Issa Amro alerted the son of the registered owner of the property who is also a lawyer. At around 9 P.M. that evening, a police officer from the nearby Kiryat Arba police station and an army captain from the Shaked battalion of the Givati brigade, who introduced himself as the Tel Rumeida company commander, arrived at the scene. Both were armed, of course.

The company commander was in his dress uniform, an indication that he was either on his way home or had come from home. He spent considerable time trying to convince attorney Amro to give his consent on behalf of the family for the bonfire to be lit on their land. “Why does it bother you?” the police representative interjected, also claiming that the consent would constitute a gesture of “fraternity between Jews and Palestinians.”

Amro, armed with ownership documents and with the knowledge of how Palestinians have been expelled out of the Old City by means of military bans and orders and settler violence – replied that "today it is a bonfire (that we allow), tomorrow it'll be a settlers' house (that will be built there).”

Despite the lawyer’s objections, the company commander and the police officer refused to order the pile of plywood removed. They declared the site a closed military zone. Two soldiers were deployed to guard the site throughout the night and until midday the following day, Thursday, April 29.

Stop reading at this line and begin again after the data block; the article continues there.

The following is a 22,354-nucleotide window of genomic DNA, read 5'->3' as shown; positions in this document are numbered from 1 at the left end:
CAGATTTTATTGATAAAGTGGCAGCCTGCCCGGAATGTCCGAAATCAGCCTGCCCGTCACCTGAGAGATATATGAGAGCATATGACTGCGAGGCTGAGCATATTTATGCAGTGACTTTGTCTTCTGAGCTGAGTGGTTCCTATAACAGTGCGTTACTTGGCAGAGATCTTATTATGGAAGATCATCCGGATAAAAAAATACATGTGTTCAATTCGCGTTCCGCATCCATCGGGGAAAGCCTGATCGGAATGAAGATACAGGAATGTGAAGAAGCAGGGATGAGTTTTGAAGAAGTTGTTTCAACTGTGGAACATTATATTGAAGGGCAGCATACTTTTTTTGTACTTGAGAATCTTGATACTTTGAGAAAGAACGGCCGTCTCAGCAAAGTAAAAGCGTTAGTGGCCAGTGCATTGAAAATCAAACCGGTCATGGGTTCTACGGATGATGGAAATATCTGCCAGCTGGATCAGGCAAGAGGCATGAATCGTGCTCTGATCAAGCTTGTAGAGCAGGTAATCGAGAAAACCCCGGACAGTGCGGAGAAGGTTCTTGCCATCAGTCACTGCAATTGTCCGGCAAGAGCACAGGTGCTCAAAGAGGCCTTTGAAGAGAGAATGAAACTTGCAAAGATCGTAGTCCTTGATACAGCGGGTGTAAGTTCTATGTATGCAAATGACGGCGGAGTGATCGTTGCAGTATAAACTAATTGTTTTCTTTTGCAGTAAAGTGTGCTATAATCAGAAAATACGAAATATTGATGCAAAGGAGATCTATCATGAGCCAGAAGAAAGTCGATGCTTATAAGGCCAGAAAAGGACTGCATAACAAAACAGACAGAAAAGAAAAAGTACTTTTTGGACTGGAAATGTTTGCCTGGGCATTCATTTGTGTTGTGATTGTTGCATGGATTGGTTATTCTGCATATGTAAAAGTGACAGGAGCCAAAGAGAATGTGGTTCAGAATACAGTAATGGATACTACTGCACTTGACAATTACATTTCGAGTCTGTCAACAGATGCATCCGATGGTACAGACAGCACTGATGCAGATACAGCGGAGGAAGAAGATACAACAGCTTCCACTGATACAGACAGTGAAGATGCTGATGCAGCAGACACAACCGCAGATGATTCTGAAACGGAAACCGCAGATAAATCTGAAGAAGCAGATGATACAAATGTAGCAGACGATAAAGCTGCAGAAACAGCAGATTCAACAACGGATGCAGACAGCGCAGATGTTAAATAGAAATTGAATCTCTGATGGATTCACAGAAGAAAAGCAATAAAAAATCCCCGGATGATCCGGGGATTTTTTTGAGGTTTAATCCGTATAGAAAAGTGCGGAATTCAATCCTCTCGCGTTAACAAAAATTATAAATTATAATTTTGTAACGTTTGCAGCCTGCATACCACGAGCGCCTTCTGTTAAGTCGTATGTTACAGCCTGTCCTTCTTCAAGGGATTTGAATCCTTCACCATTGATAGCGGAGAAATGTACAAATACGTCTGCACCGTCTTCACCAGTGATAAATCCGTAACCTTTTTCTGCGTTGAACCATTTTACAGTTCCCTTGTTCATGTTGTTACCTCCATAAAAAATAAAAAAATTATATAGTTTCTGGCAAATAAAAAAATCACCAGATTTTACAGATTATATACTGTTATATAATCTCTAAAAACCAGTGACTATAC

That Thursday morning, an intelligence officer named Erez from the Kiryat Arba police station called Osama Amro. Erez appealed to him, citing the sanctity of human life, equality (!) and the avoidance of friction between Jews and Arabs in an effort to convince the lawyer to obtain the family’s consent for the bonfire.

Amro was unmoved.

At the same time, attorney Hagai Benziman, from the office of human rights lawyer Michael Sfard, called the Kiryat Arba police. Benziman told Haaretz that the police claimed that nothing could be done to prevent the bonfire from proceeding and that he was free to file a complaint. Benziman then called the legal adviser offices of both the West Bank district of the Israel Police, and of the Civil Administration to complain. Benziman explained to the lawyers, serving in these offices, that it was a threefold violation that could and should be foiled: trespassing, endangering olive trees and acting against fire regulations, because the intended bonfire was located at a distance of less than 50 meters (164 feet) from private residences.

In a response provided for this article, the police said that a professional examination was conducted in the case “including a dialogue with the parties with one aim – to put a halt to the offense to the extent that one was committed, to prevent an escalation [of tensions] and to enforce the law. Once it became clear that it did in fact involve privately owned land, the pile of boards was removed from the site.” No complaint was filed regarding the theft of the plywood, the statement added.

For its part, the IDF Spokesman’s Unit said that the plywood had been brought to the site in question in coordination with the Israeli District Coordination and Liaison Office (a branch of the Civil Administration), and that after the army had looked into the matter, its representatives issued an order barring a bonfire from being lit there. “In order to clear the site as soon as possible and to prevent friction, an Israel army force assisted the [settlers] in clearing the boards,” the statement said.